February 23 2024
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Not innocent enough to be compensated?

Not innocent enough to be compensated?

Barry George, wrongly convicted of the murder of BBC TV presenter Jill Dando, has lost a bid for compensation, ruled the High Court today. Three other people whose convictions had been quashed also failed to win compensation but Ian Lawless, jailed for eight years for murder before being freed by the Court of Appeal in 2009, was successful.

  • This article is written by Mark Newby, solicitor advocate with QualitySolicitors Jordans and advisor to the Innocent Network UK, and Matthew Stanbury, a barrister at Garden Court North Chambers who practices in human rights, public law, prison law and crime.
  • Mark Newby and Matthew Stanbury acted for Ian Lawless.

Two high court judges (Lord Justice Beatson LJ and Justice Irwin) delivering the decision of the Divisional Court on the challenges of claimants to the refusal of the secretary of state for compensation have disappointed four out of the five claimants, including Barry George, with only Ian Lawless succeeding in his challenge.

In our last article we articulated the test under Section 133 of the Criminal Justice Act 1988 and the four categories of case to which the court must have regard in determining applications for compensation. These cases concentrated ostensibly on the category 2 case – namely where fresh evidence shows the defendant was wrongfully convicted in the sense that, had the fresh evidence been available at the trial, no reasonable jury could properly have convicted.

The court posed a number of questions:

  • When will a person be demonstrated to be clearly innocent so as to fall within category 1?
  • In what circumstances will the evidence be so undermined by a new fact or facts that no conviction could be based upon the evidence, so that the case falls within category 2 in accordance with Adams?
  • What is the proper approach for the secretary of state to take when considering the Court of Appeal quashing the relevant conviction?
  • What test should be applied where there has been a re-trial after the conviction has been quashed?
  • What approach should the secretary of state take towards the consideration of evidence?
  • How should these cases be viewed in light of the considerations of the European Convention of Human Rights?

The decision in Adams
The starting point was to consider the decision in Adams and how the new decision approached how that test should be varied if at all from the formulation advanced by Lord Phillips in the Supreme Court.

As the court noted, there was within Adams some considerable difference of opinion as to the exact formulation and how that could be applied to particular cases. Lord Phillips had sought to develop Dyson LJ’s formulation to a test for category 2 cases to where the newly discovered fact or evidence had ‘so undermined the evidence against the defendant that no conviction could possibly be based upon it’.

The court in particular noted the difficulties that arose with differing interpretations in the Supreme Court and sought to achieve a test formulated in a practicable way and with reference to the system of Criminal Justice that applies in England and Wales.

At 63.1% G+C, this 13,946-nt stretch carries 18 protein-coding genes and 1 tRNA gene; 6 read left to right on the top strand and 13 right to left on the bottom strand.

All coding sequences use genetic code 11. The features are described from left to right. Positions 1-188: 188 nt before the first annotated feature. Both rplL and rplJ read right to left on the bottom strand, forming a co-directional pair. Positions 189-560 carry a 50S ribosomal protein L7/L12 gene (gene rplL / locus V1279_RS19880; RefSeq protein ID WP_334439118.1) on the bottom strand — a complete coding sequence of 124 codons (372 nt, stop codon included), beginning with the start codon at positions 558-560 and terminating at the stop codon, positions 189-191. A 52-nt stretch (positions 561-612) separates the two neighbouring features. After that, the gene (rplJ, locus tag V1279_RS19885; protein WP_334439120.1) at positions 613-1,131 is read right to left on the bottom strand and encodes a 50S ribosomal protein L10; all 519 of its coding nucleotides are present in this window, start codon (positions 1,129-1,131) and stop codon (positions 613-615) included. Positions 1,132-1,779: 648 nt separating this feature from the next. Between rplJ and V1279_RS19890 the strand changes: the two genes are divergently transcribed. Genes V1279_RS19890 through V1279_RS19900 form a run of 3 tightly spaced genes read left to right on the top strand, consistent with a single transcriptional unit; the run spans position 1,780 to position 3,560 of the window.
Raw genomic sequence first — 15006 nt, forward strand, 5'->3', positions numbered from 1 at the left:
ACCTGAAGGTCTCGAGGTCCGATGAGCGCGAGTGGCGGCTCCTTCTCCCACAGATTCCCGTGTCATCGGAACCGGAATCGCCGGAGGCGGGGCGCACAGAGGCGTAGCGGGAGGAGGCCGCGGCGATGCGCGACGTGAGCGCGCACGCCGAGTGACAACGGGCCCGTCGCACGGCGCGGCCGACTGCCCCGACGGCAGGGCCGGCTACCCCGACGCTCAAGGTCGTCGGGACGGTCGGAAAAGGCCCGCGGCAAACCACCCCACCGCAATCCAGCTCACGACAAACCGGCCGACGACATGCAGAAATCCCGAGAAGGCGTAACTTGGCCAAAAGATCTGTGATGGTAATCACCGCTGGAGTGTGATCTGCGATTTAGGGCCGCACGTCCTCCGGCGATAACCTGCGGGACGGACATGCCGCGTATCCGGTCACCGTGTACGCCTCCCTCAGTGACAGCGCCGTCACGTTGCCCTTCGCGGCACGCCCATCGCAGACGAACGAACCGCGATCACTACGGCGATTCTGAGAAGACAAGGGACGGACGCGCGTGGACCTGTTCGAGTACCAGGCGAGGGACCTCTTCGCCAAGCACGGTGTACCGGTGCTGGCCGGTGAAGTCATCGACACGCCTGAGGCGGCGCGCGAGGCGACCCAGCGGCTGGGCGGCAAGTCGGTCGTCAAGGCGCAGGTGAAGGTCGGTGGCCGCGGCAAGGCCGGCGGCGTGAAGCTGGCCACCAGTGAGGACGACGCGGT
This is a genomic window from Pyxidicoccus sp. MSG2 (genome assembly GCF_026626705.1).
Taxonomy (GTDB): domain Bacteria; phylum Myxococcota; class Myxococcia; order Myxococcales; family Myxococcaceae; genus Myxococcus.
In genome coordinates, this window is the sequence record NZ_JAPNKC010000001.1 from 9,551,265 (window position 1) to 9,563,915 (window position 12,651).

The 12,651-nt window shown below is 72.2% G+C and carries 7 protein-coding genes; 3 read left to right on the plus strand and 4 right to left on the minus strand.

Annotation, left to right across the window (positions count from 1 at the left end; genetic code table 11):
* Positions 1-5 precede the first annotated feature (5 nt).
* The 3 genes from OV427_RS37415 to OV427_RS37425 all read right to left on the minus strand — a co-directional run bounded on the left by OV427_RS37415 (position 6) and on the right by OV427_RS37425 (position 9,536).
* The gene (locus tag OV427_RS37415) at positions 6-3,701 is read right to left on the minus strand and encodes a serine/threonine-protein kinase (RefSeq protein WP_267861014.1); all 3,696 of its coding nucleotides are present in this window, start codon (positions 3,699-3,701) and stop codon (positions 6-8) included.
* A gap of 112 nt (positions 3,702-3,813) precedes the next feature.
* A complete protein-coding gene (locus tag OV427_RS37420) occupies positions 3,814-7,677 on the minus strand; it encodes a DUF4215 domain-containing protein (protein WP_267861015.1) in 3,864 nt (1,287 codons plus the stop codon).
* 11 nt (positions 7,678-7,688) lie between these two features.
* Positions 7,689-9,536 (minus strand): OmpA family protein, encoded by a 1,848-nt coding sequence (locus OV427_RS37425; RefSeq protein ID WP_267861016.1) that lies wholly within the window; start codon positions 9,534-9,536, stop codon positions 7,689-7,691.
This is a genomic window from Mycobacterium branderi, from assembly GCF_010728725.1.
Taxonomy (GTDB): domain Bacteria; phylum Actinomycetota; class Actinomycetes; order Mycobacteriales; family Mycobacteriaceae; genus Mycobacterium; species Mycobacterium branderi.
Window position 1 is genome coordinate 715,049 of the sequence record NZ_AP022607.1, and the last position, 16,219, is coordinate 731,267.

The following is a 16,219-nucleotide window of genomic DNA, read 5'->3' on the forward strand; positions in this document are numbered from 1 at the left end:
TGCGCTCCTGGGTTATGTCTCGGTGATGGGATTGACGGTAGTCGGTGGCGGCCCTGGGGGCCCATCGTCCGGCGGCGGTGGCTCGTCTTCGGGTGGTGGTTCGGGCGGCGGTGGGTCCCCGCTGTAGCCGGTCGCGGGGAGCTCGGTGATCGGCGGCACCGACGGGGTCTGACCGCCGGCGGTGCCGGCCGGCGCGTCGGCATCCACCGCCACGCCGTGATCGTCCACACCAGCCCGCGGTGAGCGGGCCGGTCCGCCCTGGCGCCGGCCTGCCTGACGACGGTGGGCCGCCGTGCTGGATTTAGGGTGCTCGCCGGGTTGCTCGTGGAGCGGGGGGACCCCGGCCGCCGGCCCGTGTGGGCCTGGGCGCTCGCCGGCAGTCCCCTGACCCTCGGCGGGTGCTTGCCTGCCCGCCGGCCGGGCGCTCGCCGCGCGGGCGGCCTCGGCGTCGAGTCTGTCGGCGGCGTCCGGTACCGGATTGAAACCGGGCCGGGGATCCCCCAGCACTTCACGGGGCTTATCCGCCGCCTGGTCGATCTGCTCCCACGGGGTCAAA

As a result, and mindful of achieving a practical outcome, the court has proposed a variation to Lord Phillips’ test to be one in which the question is:

‘Has the claimant established, beyond reasonable doubt, that no reasonable jury (or magistrates) properly directed as to the law, could convict on the evidence now considered.’

If that is now the correctly formulated test, this raises fundamental questions then as to how the secretary of state shall apply himself in the approach to the Appeal ruling that leads to the conviction being quashed – and indeed his assessment of the evidence which may remain for consideration.

This brings into focus the one case which was allowed by the Court, Ian John Lawless. The facts of this case are well-known, but in short Lawless was convicted of murder as a secondary offender. The only evidence against him came from his own confessions, which following expert evidence at appeal from the defence and Crown were universally concluded to be unreliable.

The secretary of state’s opening salvo in the matter was to advance the argument that because the applicant was not declared to be innocent by the Court, it was still open to the secretary of state to assess the evidence against him and conclude a conviction could still be obtained.

This was viewed by the court as unrealistic and, in any event, the test adopted by the court in assessing the safety of a conviction is not an innocence test but focuses on a wholly different consideration: that of safety.

Further the Court has now taken the opportunity to warn the secretary of state of seeking to step aside from a determination of the Court of Appeal noting that:

‘We cannot conceive of circumstances where it would be proper for the secretary of state to take a different view of a case from that of the Court of Appeal, save where the evidence has evolved after the hearing of the appeal.’

Equally bold arguments were advanced by the secretary of state on whether the secretary of state should be bound by the rules of evidence and procedures adopted in the criminal courts and deployed by Judges in the exercise of their primary judgment, particularly in cases which may be finely balanced.

The reader might observe that it would seem anomalous at best for the secretary of state to be allowed to place a wholly different interpretation on the evidence than that produced by the rules of evidence engaged in securing the conviction in the first place.

The court, whilst noting that such rules can sometimes lead to different exercises of discretion, and differing outcomes depending upon other evidence, took the view that: